Saints' fate could be to play on road, again

Drew Brees and the Saints fell to 3-5 away from New Orleans this season. Bob Donnan/USA TODAY Sports

CHARLOTTE, N.C. -- The road has been cruel and unmerciful to the New Orleans Saints all season.

But never more so than in Sunday's 17-13 loss to the Carolina Panthers.

This one was the hardest for the Saints (10-5) to take because they were actually proud of their effort. This wasn't like those games in which they flat-lined at St. Louis or New York or Seattle. This time, they grinded and gritted and gutted out a performance that was almost good enough to win for 59 minutes.

The offense wasn't pretty, but it was resilient, churning out a 97-yard touchdown drive midway through the fourth quarter that felt like the one that would finally end this epidemic of ugly road losses.

And then it took all of 32 seconds for Carolina's Cam Newton to march his team down the field in the final minute for a game-winning and gut-wrenching touchdown.

Now, as further punishment for their 3-5 record on the road this season, the Saints almost certainly will have to hit the road as a wild-card team in the playoffs -- although they still could finish anywhere from the No. 2 seed to out of the playoffs entirely.

"It's the most disappointed this locker room has been all season. It's wildly disappointing," said Saints offensive tackle Zach Strief, who in the same breath said it had been a long time since he was so proud to be a part of a team because of the way the Saints battled.

"That's a tough way to lose," Strief added. "And the fact of the matter is for all the energy, for all the excitement, for all the effort, at the end of the day, it counts as if you didn't have any of it."

Those contradictory emotions -- devastated by losing, encouraged by the effort -- were prevalent inside the Saints' postgame locker room. In fact, coach Sean Payton and quarterback Drew Brees were surprisingly positive after the defeat.

"We didn't get the win, but we played like we're going to get plenty of them," Payton said -- changing his tune dramatically from one week earlier when the Saints came out lifeless at St. Louis. "We gave up the big drive at the end. But it's disappointing, it's not discouraging. We'll be just fine [if we keep playing with that effort]."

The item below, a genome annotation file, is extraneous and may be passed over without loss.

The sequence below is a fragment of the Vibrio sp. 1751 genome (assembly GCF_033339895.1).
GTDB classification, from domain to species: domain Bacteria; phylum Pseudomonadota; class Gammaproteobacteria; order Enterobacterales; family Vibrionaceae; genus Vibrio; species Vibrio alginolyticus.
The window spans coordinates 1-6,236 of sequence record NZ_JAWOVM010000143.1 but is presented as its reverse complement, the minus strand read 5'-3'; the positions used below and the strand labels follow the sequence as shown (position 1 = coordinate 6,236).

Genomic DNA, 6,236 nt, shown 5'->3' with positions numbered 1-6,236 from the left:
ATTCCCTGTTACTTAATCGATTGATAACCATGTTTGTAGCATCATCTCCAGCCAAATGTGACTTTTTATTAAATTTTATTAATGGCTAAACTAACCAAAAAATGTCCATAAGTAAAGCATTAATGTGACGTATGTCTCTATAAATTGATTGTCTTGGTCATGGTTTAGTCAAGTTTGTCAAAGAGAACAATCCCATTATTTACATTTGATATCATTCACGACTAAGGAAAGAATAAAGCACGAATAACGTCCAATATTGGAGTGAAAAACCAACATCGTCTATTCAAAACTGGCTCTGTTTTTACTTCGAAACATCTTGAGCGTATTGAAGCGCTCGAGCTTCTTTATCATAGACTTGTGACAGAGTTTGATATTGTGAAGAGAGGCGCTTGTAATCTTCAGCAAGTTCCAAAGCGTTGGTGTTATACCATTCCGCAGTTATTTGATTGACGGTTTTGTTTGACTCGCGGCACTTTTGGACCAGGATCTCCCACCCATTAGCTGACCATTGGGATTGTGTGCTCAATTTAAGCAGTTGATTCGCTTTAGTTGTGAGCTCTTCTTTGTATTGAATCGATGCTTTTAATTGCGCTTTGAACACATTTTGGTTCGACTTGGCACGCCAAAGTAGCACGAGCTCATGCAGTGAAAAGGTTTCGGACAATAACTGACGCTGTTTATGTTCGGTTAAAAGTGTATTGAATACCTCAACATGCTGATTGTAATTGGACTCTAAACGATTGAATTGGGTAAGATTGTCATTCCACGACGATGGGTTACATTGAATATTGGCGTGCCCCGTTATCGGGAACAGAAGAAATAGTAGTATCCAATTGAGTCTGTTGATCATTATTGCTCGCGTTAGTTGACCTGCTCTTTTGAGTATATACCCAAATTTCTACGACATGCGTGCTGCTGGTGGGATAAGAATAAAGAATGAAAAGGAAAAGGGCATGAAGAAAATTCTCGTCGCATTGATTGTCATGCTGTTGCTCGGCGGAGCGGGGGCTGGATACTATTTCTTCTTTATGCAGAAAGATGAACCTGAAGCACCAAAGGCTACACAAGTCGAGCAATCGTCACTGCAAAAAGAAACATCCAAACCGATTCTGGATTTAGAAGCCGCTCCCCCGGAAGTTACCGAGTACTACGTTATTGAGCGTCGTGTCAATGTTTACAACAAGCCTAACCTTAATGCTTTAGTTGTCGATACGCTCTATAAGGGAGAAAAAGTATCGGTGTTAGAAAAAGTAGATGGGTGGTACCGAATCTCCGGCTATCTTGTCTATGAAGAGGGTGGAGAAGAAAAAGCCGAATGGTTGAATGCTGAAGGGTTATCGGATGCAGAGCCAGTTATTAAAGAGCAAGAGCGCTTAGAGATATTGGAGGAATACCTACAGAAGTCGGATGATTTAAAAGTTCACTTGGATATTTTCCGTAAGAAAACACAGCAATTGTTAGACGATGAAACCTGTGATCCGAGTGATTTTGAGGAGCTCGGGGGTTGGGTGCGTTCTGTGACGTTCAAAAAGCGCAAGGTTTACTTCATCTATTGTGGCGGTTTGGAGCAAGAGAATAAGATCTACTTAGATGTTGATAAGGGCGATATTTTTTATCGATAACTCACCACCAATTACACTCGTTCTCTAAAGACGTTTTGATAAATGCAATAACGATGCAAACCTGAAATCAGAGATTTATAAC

That positive attitude speaks to just how bad the Saints' road epidemic has become this season.

Or maybe it just speaks to the fact that the Saints know they'll need something positive to cling to when they hit the road next -- which likely will be two weeks from now in a cold-weather city like Philadelphia or Chicago. (The Saints can still win the No. 2 seed if they beat Tampa Bay at home and Carolina loses at Atlanta. Or the Saints could miss the playoffs if they lose to Tampa, San Francisco wins Monday night and Arizona beats San Francisco next week).

"Of course it is painful, but we are trying to draw from the positives," Brees said. "We put together a game plan that I really felt like we executed for the most part really well, both offensively and defensively. And, you know, it didn't result in a lot of points, it didn't result in a lot of flair. But the fact of the matter is it gave us a chance to win in the end.

"[There are] just a couple little things here and there that I think we recognize that we can still improve upon. But it's all out there in front of us."

I do agree with the sentiment that the Saints showed a lot of resiliency Sunday.

I'm not sure I agree, though, that it was just a couple of "little" things that prevented them from winning.

It's still remarkable how vastly different this offense plays on the road. Brees was sacked six times Sunday -- tied for the most since he joined the Saints in 2006 -- as rookie left tackle Terron Armstead struggled in his starting debut with the Saints.

Brees threw interceptions in the second and third quarters before finally putting that touchdown drive together in the fourth quarter -- which required a 46-yard catch-and-run by tight end Jimmy Graham to get the drive going.

But the Saints followed up that touchdown drive with two three-and-outs late in the fourth quarter, once when they tried to pass, once when they settled for clock-eating run plays.

Meanwhile, the Saints' defense was downright dominant for almost the entire game Sunday, except for some dramatic breakdowns at the end of each half.

They allowed a 43-yard touchdown run by DeAngelo Williams late in the second quarter. And they allowed Newton to complete a 37-yard pass to Ted Ginn to start that final drive and a 14-yard touchdown pass to Domenik Hixon to end it.

The Saints blitzed six men on the final play, but safety Malcolm Jenkins was barely knocked off balance by fullback Mike Tolbert's fingertips. And Hixon came back to make a diving catch in front of cornerback Corey White.

Emotionally, Saints defensive players admitted it was hard to take.

"To play the way we did the entire game and shut 'em down and really feel like we dominated most of the game -- then when the team needed us most, not to come off the field and come away with a victory, that's the most disappointing and frustrating and leaves you sick to your stomach," Saints linebacker Curtis Lofton said.

Just like the offense, though, the Saints' defenders didn't have many regrets about their plan or their effort. They held Carolina to 222 yards, sacked Newton four times and didn't allow the Panthers to convert a third down in nine chances.

"There's really not much you can look at and get mad at," Jenkins said. "We played it just the way we knew we had to. Played hard. Handled the conditions. Battled on defense. Got drives on offense when we needed. Just the last minute of the game kind of lost it there.

"We've just got to take this loss and go back to work because we've still got all our dreams and plans in front of us. It just might be a different road than we expected."